Reference genomes from distantly related species can be used for discovery of single nucleotide polymorphisms to inform conservation management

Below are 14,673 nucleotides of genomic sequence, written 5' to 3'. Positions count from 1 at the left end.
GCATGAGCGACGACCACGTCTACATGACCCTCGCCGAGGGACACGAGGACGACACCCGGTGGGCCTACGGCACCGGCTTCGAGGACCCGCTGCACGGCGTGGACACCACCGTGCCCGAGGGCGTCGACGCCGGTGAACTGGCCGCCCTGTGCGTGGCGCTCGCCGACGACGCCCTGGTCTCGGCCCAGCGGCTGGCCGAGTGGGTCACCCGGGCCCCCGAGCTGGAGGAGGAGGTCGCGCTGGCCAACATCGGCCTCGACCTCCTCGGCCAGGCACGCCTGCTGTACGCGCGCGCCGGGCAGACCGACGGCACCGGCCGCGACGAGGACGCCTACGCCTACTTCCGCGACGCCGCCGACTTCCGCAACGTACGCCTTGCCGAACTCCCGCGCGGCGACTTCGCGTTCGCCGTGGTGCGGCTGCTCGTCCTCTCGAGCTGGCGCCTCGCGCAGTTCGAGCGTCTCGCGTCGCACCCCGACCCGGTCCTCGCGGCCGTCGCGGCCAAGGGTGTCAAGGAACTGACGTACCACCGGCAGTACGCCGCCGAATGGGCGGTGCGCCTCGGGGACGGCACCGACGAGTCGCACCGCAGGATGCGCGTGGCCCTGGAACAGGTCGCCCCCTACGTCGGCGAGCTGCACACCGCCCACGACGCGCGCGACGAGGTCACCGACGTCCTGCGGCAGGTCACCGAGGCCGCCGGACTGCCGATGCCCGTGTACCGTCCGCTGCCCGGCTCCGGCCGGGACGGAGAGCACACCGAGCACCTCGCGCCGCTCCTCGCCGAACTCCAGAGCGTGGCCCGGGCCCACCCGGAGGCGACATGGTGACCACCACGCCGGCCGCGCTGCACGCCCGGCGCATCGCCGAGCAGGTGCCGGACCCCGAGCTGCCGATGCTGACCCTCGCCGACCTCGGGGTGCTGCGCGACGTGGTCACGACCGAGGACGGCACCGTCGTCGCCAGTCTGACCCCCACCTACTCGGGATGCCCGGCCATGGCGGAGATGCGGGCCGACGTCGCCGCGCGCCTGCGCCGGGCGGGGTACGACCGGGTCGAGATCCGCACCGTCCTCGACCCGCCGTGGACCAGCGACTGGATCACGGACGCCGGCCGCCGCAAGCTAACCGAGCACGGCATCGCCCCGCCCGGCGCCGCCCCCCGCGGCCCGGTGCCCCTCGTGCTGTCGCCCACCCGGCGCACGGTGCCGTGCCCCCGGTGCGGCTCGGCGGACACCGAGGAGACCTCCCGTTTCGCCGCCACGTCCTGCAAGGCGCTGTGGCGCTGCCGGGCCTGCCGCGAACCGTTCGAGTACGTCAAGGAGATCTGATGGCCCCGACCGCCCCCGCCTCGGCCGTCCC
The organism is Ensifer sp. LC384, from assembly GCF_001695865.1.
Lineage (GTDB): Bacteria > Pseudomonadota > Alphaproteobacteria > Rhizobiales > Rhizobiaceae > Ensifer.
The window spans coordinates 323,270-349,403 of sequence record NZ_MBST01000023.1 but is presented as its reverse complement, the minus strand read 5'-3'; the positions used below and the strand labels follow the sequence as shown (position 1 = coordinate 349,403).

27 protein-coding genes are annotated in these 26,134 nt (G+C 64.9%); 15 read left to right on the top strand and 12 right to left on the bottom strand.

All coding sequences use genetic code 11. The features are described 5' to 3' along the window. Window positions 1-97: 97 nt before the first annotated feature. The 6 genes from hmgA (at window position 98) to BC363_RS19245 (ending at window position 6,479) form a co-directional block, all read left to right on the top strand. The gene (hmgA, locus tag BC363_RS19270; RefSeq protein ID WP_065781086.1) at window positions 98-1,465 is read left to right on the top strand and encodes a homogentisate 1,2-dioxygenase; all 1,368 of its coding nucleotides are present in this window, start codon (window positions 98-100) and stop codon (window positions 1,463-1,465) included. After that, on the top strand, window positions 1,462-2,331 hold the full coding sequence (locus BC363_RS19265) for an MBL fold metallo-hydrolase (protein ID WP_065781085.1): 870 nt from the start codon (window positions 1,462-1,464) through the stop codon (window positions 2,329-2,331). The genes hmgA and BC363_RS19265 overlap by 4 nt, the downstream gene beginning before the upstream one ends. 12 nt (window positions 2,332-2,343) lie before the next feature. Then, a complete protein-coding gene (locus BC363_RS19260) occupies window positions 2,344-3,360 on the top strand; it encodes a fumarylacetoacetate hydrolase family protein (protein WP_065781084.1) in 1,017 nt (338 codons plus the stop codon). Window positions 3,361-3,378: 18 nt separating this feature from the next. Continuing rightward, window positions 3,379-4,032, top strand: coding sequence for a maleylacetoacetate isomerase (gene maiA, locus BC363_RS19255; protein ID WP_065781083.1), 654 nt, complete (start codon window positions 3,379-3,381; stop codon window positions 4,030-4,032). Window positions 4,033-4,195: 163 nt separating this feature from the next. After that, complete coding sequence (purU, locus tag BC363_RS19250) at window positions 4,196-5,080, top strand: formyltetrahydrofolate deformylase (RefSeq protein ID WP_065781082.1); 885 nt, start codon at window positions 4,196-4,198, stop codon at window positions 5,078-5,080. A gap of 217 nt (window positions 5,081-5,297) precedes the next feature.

© 2018 by the authors. Licensee MDPI, Basel, Switzerland. Threatened species recovery programmes benefit from incorporating genomic data into conservation management strategies to enhance species recovery. However, a lack of readily available genomic resources, including conspecific reference genomes, often limits the inclusion of genomic data. Here, we investigate the utility of closely related high-quality reference genomes for single nucleotide polymorphism (SNP) discovery using the critically endangered kakī/black stilt (Himantopus novaezelandiae) and four Charadriiform reference genomes as proof of concept. We compare diversity estimates (i.e., nucleotide diversity, individual heterozygosity, and relatedness) based on kakī SNPs discovered from genotyping-by-sequencing and whole genome resequencing reads mapped to conordinal (killdeer, Charadrius vociferus), confamilial (pied avocet, Recurvirostra avosetta), congeneric (pied stilt, Himantopus himantopus) and conspecific reference genomes. Results indicate that diversity estimates calculated from SNPs discovered using closely related reference genomes correlate significantly with estimates calculated from SNPs discovered using a conspecific genome. Congeneric and confamilial references provide higher correlations and more similar measures of nucleotide diversity, individual heterozygosity, and relatedness. While conspecific genomes may be necessary to address other questions in conservation, SNP discovery using high-quality reference genomes of closely related species is a cost-effective approach for estimating diversity measures in threatened species.